Diaspora

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Diaspora

Postby dr_mitch » 2:09pm on 31 Oct 10

Initial Comments
I've liked the FATE system immensely since I first encountered it in Spirit of the Century. It's simple without being rules light, and gives the players a certain amount of control without losing the traditional GM and player structure, or (for me) breaking immersion.

Diaspora is the leanest and most elegant iteration of FATE that I know of in print. It's geared towards a particular type of hard science fiction game, and it succeeds admirably in its aims. I enjoyed running it, and my players enjoyed playig it.

Diaspora begins by describing the basic system and setting assumptions, before talking about a number of 'minigames' for dealing with situations in more detail. There is also a chapter on how the setting assumptions can be 'softened' to deal with such very optional things as alien species and psionic powers. Although such things do not feature in the game as a default, they are largely a 'paint job' on the existing systems.

The FATE system
Under the FATE system, characters are described by Skills, Aspects, and Stunts. Skills are generally rated from +1 to +5; each skill level has an associated descriptive adjective. A skill test involves rolling four fudge dice, and adding the result to the skill level. Fudge dice have sides left blank, marked with a '+' sign, and marked with a '-' sign, and rolling four of them generates a number from -4 to +4.

Thus, Diaspora as written requires special dice, although there are variant (slightly more random) systems where two ordinary 6-sided dice are used instead.

Aspects are short descriptive phrases associated to a character's background, personality, and so on. A character has a number of FATE points with which to fuel Aspect use. The mechanic is that a relevant Aspect can be invoked on a skill check, and a FATE point spent to gain a +2 bonus or a reroll. Aspects invoked need not be the character's; those of an ally or opponent, or even the environment or equipment can be used if relevant.

Aspects can also be compelled- the player is offered a FATE point to do something inconvenient for the character in accordance with an Aspect. Resisting a compel is allowed, but costs a FATE point. Thus, ideally, Aspects are double-edged and can be both invoked and compelled. At the very least, a character needs a mixture of positive and negative Aspects.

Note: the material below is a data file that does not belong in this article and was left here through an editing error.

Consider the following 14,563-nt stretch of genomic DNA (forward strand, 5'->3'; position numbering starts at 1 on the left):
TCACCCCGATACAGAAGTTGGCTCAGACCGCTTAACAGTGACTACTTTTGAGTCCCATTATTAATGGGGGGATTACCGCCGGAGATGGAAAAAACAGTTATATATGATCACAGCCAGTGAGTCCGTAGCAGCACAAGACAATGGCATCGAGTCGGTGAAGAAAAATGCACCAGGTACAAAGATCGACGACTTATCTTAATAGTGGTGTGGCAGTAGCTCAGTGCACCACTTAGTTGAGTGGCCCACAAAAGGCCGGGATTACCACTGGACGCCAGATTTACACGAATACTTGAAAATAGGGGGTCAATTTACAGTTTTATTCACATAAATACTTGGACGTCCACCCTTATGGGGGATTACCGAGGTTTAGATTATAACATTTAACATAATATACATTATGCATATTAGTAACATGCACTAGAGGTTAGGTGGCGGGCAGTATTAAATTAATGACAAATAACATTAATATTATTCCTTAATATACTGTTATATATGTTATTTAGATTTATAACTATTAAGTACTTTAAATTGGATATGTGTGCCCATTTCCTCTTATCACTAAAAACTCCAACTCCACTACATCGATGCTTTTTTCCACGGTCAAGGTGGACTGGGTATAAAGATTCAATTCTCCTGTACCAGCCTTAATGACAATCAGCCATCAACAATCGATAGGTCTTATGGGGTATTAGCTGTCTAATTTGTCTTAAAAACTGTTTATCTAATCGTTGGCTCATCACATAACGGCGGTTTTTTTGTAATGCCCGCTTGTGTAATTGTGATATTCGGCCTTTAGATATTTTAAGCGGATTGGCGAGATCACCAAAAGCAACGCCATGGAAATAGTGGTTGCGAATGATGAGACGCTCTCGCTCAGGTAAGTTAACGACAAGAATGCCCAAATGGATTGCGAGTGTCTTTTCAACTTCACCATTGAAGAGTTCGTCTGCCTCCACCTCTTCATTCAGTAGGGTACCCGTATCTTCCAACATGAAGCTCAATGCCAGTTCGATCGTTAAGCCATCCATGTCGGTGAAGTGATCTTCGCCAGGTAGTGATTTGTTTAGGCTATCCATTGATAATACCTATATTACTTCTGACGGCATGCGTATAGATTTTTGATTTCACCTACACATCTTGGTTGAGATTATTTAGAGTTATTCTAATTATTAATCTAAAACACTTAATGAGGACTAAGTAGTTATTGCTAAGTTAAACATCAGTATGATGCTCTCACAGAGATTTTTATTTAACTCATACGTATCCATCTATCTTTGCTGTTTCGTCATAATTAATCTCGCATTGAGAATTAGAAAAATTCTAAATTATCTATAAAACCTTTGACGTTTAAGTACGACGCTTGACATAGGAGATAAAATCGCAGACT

Finally, I mentioned Stunts. Stunts are specific ways to do things like give bonuses to skills or give a character access to specific resources. Many FATE games have long lists of possible stunts. Diaspora takes a different approach, having a small number of generic stunts which are customised.

Setting Assumptions
As a default, the only way the Diaspora setting breaks real world physics as it is currently known is in the existence of 'slipknots' connecting points of different solar systems- thus enabling interstellar travel between systems in a small cluster. These slipknots can only be accessed by a suitable advanced spacecraft.

There is no such thing as reaction-free drives, artificial gravity, or travel above a tiny fraction of light speed. There are no psychic powers (though a few rules guidelines are in the appendix for this, as already mentioned). Technological assumptions are conservative; advances such as extreme longevity, true artificial intelligence, or significant nanotechnology do not exist as a general rule.

Such advances are perhaps possible, but cause the collapse of a society or its transformation out of all recognition. These advances have probably happened before in a cluster- leaving mysterious ruins and possible high technology artifacts lying around.

Incidentally, these assumptions were important in our game, which was a combination of Firefly-style dubious trading, and pursuit of the artifacts of a distinct alien race who once inhabited a now technologically primitive ringworld. Space navigation needed a specific rare 'spice', only found on one desert planet.

Cluster Creation
Cluster Creation is the first of the 'minigames' ,and is done as a group. Each player (including the GM, who does not have to be decided at this stage) creates one or two systems.

The method is to roll four fudge dice to generate a number from -4 to +4 for certain statistics of the system- technology level, environment, and resources. Each number has a description of what it means in the book, and the data is put together to describe each system.

Slipknots connecting the various systems are then randomly generated, and each system's relation to the other systems in the cluster is decided, and the description expanded.

In our group, cluster creation took around two fun hours- long enough that we left character generation to another session.

Character Creation
Character generation is described as another minigame. In it characters are generated in a series of five phases. Each phase is a slice of a character's history, and gives him or her two associated Aspects. Some Aspects involve the character's relation to others at the table.